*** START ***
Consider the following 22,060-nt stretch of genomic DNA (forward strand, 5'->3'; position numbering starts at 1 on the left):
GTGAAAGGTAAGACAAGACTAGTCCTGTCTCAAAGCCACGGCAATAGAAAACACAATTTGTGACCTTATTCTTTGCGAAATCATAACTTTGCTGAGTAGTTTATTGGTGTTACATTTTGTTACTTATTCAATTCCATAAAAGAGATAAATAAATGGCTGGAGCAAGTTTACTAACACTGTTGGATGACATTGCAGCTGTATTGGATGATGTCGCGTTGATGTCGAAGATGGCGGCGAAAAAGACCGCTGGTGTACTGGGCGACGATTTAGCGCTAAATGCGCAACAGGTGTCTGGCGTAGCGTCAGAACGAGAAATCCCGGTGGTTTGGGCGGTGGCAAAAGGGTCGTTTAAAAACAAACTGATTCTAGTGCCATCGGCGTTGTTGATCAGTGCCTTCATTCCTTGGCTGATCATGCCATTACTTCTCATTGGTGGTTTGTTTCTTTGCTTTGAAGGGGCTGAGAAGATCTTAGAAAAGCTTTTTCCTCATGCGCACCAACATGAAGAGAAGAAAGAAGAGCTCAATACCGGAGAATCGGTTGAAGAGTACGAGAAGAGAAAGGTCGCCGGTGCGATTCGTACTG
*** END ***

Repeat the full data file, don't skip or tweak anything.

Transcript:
Consider the following 22,060-nt stretch of genomic DNA (forward strand, 5'->3'; position numbering starts at 1 on the left):
GTGAAAGGTAAGACAAGACTAGTCCTGTCTCAAAGCCACGGCAATAGAAAACACAATTTGTGACCTTATTCTTTGCGAAATCATAACTTTGCTGAGTAGTTTATTGGTGTTACATTTTGTTACTTATTCAATTCCATAAAAGAGATAAATAAATGGCTGGAGCAAGTTTACTAACACTGTTGGATGACATTGCAGCTGTATTGGATGATGTCGCGTTGATGTCGAAGATGGCGGCGAAAAAGACCGCTGGTGTACTGGGCGACGATTTAGCGCTAAATGCGCAACAGGTGTCTGGCGTAGCGTCAGAACGAGAAATCCCGGTGGTTTGGGCGGTGGCAAAAGGGTCGTTTAAAAACAAACTGATTCTAGTGCCATCGGCGTTGTTGATCAGTGCCTTCATTCCTTGGCTGATCATGCCATTACTTCTCATTGGTGGTTTGTTTCTTTGCTTTGAAGGGGCTGAGAAGATCTTAGAAAAGCTTTTTCCTCATGCGCACCAACATGAAGAGAAGAAAGAAGAGCTCAATACCGGAGAATCGGTTGAAGAGTACGAGAAGAGAAAGGTCGCCGGTGCGATTCGTACTG